Photography exhibition showcases Arkansas Artists

 

Local artist Robert Bean has been curating shows at Arkansas Capital Corporation Group for a little over three years now.

His goal? To bridge the gap between the business community and art community, each of which he sees as alive and vibrant in Central Arkansas.

This Friday marks a milestone to Bean’s repertoire of exhibits at the corporation – the introduction of a juried show. Coinciding with downtown Little Rock’s Second Friday Art Night, “All I Can See” is the work of two guest curators – Joli Livaudais and Margo Duvall – and focuses on photographic works.

The two, assistant professors of photography at UALR and Henderson State, respectively, put out a call to Arkansas artists and students working in an alt-process. They narrowed down the final selection to 16 artists who were really pushing the limits, visually.

Bean says, “I invited Joli and Margo in to guest curate this show, because I have an artist I’m bringing in for the fall that requires me to do a little more work than usual. They decided on the juried show format, and it has worked out well.”

The two wanted to focus on historic photographic processes – in part to highlight our changing relationship to photography in today’s digital world.

Duvall says, “Using these historic, sometimes unpredictable, processes tends to make the image-maker slow down. They think about composition, light, and design in more deliberate ways. They hand craft their images, spending time in a darkroom to really see their work come alive. When we slow down, we begin to really look at the things around us in a different light. We get to know it. We have a different relationship to it. What comes out is often one-of-a-kind piece that shows this relationship in it. The story they want to tell becomes even more important.”

“All I Can See” presents a myriad of techniques including Gum-Bichromate, Cyanotype, pinhole, collage, photo transfers, and more. Duvall adds, “The variety of process and subject matter make an interesting mix of images in the space. I think visitors will find this work refreshing and intriguing.”

Livaudais sees this exhibit as a way to continue to propel the artist community in Central Arkansas forward. She says, “The monthly art nights in Little Rock and North Little Rock are a fantastic way to strengthen the artistic community, encourage appreciation for the arts, and increase foot traffic and business in the downtown areas.”

She sees Little Rock as a stronghold for working artists as she lists the Arkansas Arts Center, UALR Art Department, and other regional colleges and universities as providing a strong education base to the community.

She adds, “It’s exciting, and I feel that the increased attention given to the arts makes Little Rock a great place to live. I hope that the momentum increases!”

Meet the Artists

 

Recent UALR grad Nathaniel Roe, a photographic artist with an aesthetic mirroring the Victorian era, is humbled to be in the show. He says, “I am ecstatic to be a part of such a diverse and talented group of alternative process photographers. I believe alternative processes allow viewers to see the hand of the artists in the work, similar to painting and drawing that digital photography does not afford.” Roe was a painter before moving into alternative-process photography and prefers to work in dry-plate tintype, which is similar to the traditional wet-plate collodion process that was popular during the American Civil War. He continues, “My piece, “Sunday Afternoon,” is from my MA thesis, which deals with aspects of social identity and ostracization. The image is based on George Seurat’s “A Sunday Afternoon on the Island of La Grande Jatte.” It is a salute to the impressionist and later painters whose work I have long admired. In using props similar to those of the female figures in George Seurat’s painting, I explore ideas of masculinity versus femininity.”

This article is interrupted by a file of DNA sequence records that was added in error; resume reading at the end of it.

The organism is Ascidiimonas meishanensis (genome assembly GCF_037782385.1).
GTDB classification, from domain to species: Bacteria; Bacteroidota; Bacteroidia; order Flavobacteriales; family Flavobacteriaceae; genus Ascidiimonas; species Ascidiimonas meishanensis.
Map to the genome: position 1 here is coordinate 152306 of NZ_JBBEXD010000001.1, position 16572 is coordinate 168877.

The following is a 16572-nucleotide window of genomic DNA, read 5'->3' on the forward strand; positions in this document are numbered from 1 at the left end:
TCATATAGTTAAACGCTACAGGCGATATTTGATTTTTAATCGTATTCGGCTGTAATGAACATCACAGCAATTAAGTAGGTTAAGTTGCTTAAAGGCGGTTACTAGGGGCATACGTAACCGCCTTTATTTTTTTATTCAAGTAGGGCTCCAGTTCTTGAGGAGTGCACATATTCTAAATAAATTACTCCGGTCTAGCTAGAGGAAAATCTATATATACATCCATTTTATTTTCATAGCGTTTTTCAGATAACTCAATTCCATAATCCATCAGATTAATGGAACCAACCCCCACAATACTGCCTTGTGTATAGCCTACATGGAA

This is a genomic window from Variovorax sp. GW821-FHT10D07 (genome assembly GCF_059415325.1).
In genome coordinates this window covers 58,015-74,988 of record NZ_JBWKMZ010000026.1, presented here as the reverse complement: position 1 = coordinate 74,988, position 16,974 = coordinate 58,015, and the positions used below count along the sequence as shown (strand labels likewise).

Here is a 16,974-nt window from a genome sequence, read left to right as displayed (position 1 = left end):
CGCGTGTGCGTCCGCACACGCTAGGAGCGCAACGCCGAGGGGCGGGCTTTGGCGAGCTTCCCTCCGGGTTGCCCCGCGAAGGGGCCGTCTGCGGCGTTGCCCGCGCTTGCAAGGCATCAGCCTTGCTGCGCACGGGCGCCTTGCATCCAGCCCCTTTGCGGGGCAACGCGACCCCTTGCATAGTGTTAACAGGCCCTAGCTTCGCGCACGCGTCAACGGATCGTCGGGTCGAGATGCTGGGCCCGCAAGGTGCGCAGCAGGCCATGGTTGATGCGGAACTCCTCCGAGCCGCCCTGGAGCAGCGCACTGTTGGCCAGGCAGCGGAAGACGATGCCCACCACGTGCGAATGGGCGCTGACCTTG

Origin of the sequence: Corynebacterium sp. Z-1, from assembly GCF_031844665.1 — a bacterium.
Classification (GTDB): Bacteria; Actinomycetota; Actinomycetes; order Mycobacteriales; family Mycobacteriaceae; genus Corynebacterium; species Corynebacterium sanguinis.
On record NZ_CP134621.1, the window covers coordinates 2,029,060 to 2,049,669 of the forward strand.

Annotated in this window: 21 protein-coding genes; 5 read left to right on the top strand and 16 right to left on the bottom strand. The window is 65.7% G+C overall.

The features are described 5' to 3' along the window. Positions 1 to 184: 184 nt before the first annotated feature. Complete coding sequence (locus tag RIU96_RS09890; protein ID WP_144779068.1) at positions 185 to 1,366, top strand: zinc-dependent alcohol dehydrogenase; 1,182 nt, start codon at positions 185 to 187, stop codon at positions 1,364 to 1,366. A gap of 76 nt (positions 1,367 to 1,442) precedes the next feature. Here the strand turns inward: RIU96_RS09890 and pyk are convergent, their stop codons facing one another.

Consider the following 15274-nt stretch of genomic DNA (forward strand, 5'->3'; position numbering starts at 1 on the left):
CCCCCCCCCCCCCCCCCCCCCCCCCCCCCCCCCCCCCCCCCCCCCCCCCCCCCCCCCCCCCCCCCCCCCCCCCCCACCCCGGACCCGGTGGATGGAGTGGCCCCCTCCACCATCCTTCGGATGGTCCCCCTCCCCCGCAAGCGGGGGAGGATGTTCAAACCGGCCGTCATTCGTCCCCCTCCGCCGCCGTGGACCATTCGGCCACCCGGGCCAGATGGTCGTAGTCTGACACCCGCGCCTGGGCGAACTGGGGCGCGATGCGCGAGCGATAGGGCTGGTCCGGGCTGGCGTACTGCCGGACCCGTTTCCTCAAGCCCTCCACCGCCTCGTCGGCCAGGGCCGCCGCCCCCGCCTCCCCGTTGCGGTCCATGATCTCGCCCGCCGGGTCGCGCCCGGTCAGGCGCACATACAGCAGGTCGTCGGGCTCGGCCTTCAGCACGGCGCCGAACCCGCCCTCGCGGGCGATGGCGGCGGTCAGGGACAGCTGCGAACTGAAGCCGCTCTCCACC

(All photos courtesy of the exhibition and artists)

(All photos courtesy of the exhibition and artists)

 

Springdale-based artist and educator Dan Snow is also ecstatic to be in the show. He says, “It is a great opportunity to be a part of the show. The pieces that are featured is the beginning of a brand-new body of work called “Beauty.” “All I Can See” is their first exhibition. I love photography and the possibilities the medium can deliver.”

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Local artist Beverly Buys feels that this is a great experience to be a part of. She says, “I will have four pieces represented in the show. … Having [the curators], both university professors of photography, look at my work and offer this kind of feedback pretty much never happens. For photographers like me that work with film and an alternative photographic process, it sometimes feels that people, because they are so used to seeing digital images and looking at photographs on screens, no longer really understand the nuance of handmade photographs. I can’t wait to see the work of the other artists represented in the exhibit. My photographs are made using the cyanotype technique and they are all from a series of work “The Delta in Blue” which I have been working on for a few years now.”

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